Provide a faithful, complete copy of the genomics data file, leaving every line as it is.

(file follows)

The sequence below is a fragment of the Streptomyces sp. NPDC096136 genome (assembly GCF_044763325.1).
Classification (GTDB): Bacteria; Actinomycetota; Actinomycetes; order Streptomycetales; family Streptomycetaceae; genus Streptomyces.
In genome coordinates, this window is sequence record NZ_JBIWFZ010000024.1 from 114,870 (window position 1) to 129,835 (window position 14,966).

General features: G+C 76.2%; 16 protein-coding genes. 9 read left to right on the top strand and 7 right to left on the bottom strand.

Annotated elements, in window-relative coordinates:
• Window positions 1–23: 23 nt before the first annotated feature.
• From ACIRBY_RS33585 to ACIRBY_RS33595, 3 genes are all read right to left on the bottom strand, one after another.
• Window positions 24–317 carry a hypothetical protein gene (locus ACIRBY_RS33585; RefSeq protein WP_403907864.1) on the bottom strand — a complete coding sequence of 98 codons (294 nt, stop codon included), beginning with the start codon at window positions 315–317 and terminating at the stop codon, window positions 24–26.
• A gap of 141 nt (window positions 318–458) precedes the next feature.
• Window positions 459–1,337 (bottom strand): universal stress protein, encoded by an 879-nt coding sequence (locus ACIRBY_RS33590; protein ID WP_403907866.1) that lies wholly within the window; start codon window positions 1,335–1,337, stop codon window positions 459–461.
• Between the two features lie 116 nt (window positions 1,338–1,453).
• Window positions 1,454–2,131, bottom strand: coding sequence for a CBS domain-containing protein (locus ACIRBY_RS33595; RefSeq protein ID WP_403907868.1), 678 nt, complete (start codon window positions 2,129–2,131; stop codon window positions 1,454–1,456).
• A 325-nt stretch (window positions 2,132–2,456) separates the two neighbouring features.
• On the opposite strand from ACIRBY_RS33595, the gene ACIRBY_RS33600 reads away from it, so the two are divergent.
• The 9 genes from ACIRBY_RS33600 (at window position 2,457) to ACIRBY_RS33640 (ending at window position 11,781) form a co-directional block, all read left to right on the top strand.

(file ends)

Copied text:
The sequence below is a fragment of the Streptomyces sp. NPDC096136 genome (assembly GCF_044763325.1).
Classification (GTDB): Bacteria; Actinomycetota; Actinomycetes; order Streptomycetales; family Streptomycetaceae; genus Streptomyces.
In genome coordinates, this window is sequence record NZ_JBIWFZ010000024.1 from 114,870 (window position 1) to 129,835 (window position 14,966).

General features: G+C 76.2%; 16 protein-coding genes. 9 read left to right on the top strand and 7 right to left on the bottom strand.

Annotated elements, in window-relative coordinates:
• Window positions 1–23: 23 nt before the first annotated feature.
• From ACIRBY_RS33585 to ACIRBY_RS33595, 3 genes are all read right to left on the bottom strand, one after another.
• Window positions 24–317 carry a hypothetical protein gene (locus ACIRBY_RS33585; RefSeq protein WP_403907864.1) on the bottom strand — a complete coding sequence of 98 codons (294 nt, stop codon included), beginning with the start codon at window positions 315–317 and terminating at the stop codon, window positions 24–26.
• A gap of 141 nt (window positions 318–458) precedes the next feature.
• Window positions 459–1,337 (bottom strand): universal stress protein, encoded by an 879-nt coding sequence (locus ACIRBY_RS33590; protein ID WP_403907866.1) that lies wholly within the window; start codon window positions 1,335–1,337, stop codon window positions 459–461.
• Between the two features lie 116 nt (window positions 1,338–1,453).
• Window positions 1,454–2,131, bottom strand: coding sequence for a CBS domain-containing protein (locus ACIRBY_RS33595; RefSeq protein ID WP_403907868.1), 678 nt, complete (start codon window positions 2,129–2,131; stop codon window positions 1,454–1,456).
• A 325-nt stretch (window positions 2,132–2,456) separates the two neighbouring features.
• On the opposite strand from ACIRBY_RS33595, the gene ACIRBY_RS33600 reads away from it, so the two are divergent.
• The 9 genes from ACIRBY_RS33600 (at window position 2,457) to ACIRBY_RS33640 (ending at window position 11,781) form a co-directional block, all read left to right on the top strand.